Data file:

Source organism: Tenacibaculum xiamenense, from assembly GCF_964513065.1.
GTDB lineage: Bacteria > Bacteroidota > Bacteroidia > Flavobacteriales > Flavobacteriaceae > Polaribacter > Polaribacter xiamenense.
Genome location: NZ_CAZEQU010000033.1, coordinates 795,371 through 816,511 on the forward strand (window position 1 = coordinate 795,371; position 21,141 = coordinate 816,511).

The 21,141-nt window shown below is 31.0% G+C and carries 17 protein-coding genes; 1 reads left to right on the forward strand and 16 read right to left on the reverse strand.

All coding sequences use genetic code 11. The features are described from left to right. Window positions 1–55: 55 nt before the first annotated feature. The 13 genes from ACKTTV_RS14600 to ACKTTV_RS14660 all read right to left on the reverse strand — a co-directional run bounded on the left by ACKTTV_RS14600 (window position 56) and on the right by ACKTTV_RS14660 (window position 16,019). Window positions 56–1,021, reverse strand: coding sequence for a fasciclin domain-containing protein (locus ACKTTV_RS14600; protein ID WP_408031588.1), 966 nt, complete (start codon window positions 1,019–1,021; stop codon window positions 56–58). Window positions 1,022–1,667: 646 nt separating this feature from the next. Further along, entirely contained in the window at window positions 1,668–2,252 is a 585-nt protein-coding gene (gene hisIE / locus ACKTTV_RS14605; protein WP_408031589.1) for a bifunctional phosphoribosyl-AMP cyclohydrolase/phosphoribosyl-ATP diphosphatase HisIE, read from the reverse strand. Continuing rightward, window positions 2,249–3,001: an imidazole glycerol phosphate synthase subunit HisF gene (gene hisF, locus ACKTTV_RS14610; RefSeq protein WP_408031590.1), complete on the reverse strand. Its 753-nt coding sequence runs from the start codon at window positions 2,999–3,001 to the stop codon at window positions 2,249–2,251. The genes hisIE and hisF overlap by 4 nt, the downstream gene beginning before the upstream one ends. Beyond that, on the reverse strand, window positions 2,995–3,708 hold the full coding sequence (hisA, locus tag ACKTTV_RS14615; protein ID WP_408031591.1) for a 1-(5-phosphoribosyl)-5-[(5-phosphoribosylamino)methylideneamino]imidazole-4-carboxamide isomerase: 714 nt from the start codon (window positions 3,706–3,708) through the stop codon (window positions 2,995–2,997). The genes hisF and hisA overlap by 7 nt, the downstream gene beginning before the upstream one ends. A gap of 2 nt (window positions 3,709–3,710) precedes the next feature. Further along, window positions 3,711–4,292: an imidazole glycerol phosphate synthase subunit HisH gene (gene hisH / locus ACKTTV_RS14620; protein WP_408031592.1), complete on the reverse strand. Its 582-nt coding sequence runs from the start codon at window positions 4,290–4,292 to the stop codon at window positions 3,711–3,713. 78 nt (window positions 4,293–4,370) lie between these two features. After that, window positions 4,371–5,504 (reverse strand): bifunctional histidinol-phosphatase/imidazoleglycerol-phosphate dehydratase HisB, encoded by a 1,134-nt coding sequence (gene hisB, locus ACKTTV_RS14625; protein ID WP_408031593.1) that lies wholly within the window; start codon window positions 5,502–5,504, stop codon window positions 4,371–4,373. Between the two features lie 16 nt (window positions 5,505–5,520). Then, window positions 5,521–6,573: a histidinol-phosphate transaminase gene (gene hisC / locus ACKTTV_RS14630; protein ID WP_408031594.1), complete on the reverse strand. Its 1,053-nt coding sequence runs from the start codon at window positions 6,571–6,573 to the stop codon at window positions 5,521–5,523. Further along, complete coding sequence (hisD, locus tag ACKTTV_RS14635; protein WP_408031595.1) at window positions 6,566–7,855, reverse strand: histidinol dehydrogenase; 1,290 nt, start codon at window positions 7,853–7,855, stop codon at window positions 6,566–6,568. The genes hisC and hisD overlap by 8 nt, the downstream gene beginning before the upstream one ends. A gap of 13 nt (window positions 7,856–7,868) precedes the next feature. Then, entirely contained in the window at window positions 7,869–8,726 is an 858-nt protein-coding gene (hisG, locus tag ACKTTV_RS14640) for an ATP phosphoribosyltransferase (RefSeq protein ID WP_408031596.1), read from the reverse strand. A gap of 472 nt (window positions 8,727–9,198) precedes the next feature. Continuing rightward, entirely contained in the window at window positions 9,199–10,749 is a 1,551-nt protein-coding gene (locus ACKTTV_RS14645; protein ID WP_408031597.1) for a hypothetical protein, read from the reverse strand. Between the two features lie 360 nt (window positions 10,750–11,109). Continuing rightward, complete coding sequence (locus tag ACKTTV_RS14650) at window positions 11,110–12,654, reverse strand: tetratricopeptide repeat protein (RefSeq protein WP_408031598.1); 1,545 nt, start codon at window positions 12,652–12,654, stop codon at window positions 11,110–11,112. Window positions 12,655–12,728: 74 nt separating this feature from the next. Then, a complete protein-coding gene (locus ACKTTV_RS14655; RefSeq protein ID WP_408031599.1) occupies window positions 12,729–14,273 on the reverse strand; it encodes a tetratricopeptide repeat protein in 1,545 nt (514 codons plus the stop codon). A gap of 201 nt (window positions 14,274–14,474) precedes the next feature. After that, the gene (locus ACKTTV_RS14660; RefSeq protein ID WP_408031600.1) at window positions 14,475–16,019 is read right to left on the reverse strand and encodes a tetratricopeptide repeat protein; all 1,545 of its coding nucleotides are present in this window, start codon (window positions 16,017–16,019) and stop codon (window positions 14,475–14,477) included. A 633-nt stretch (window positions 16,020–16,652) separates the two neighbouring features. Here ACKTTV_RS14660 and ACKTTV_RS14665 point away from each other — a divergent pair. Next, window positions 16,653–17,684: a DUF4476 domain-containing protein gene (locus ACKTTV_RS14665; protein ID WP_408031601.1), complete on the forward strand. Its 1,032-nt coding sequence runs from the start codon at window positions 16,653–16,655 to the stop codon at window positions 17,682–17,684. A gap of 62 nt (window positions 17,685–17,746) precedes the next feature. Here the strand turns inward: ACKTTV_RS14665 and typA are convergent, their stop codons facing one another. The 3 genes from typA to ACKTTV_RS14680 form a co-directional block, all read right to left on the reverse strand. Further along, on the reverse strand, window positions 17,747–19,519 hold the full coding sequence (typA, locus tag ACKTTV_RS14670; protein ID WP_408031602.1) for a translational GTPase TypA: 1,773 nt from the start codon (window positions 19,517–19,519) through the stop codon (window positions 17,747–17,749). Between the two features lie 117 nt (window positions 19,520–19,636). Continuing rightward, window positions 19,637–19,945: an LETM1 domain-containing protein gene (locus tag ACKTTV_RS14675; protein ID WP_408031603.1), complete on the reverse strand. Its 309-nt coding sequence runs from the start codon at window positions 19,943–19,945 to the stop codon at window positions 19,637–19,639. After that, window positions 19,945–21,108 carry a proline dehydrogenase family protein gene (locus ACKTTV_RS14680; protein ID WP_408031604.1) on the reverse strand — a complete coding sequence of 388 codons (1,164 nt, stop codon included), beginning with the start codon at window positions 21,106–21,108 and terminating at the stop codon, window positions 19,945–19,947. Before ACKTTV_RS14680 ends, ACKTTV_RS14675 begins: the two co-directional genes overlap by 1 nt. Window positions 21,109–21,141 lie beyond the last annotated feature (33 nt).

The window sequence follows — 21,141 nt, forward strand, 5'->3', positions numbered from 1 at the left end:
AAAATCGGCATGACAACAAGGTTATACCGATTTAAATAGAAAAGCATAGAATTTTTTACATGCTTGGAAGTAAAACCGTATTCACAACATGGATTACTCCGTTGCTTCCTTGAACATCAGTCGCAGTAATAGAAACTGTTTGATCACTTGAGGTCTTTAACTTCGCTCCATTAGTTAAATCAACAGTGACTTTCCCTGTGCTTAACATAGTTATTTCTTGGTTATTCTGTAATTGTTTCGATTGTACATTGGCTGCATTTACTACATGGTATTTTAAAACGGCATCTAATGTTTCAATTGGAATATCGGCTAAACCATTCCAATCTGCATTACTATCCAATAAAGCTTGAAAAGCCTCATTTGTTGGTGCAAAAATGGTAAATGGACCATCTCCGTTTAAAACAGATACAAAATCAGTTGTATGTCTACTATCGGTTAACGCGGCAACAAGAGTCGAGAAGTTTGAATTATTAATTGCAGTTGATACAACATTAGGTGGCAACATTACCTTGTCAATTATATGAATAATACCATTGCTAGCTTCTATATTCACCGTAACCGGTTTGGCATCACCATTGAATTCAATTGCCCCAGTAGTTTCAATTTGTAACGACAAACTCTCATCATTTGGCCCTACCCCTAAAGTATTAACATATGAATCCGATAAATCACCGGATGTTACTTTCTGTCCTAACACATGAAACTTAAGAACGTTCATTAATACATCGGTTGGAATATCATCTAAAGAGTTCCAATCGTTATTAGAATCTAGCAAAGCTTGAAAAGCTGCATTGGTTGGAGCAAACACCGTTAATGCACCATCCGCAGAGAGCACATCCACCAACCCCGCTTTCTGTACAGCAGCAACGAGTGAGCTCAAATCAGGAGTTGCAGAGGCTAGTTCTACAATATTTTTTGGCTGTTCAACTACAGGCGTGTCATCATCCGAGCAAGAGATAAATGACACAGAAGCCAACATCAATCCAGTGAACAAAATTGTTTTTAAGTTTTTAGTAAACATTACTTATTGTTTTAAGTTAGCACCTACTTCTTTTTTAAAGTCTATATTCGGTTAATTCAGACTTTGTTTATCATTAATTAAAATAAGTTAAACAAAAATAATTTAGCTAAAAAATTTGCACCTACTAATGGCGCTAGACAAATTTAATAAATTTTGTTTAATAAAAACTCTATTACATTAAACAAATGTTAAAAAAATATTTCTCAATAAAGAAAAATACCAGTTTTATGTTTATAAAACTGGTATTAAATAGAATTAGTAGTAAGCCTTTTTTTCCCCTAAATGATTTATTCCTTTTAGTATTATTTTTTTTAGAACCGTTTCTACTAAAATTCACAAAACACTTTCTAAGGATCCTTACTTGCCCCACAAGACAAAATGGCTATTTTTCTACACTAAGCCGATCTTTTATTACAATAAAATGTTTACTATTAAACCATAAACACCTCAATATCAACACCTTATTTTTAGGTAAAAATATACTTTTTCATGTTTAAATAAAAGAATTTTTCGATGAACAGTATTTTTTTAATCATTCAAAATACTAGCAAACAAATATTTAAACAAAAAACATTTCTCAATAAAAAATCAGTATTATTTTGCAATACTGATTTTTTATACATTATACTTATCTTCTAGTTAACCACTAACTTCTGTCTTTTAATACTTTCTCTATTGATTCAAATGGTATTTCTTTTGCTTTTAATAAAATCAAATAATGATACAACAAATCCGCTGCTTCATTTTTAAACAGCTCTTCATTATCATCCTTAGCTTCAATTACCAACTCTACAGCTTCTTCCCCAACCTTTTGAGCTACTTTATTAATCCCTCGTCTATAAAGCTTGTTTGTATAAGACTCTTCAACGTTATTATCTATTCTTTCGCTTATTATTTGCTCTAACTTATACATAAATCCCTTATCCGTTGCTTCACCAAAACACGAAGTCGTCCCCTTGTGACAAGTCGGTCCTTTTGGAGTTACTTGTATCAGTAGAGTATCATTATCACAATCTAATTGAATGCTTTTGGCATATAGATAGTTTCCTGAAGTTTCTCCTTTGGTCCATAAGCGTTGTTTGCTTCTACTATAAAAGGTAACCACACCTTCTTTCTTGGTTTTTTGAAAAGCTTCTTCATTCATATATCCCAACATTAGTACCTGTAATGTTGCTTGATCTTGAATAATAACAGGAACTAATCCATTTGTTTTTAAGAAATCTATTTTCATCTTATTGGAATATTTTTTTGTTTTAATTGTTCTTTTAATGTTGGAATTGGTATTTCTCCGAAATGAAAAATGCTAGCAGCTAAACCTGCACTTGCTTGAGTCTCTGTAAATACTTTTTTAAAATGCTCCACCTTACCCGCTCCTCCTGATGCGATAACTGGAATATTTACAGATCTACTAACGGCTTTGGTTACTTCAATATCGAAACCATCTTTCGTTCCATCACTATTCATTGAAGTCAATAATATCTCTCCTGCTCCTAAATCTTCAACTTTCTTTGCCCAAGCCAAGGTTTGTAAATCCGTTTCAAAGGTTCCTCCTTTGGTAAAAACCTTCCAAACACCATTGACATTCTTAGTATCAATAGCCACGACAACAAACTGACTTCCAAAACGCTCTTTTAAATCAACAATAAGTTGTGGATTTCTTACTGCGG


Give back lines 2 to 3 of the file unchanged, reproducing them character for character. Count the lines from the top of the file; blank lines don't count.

GTDB lineage: Bacteria > Bacteroidota > Bacteroidia > Flavobacteriales > Flavobacteriaceae > Polaribacter > Polaribacter xiamenense.
Genome location: NZ_CAZEQU010000033.1, coordinates 795,371 through 816,511 on the forward strand (window position 1 = coordinate 795,371; position 21,141 = coordinate 816,511).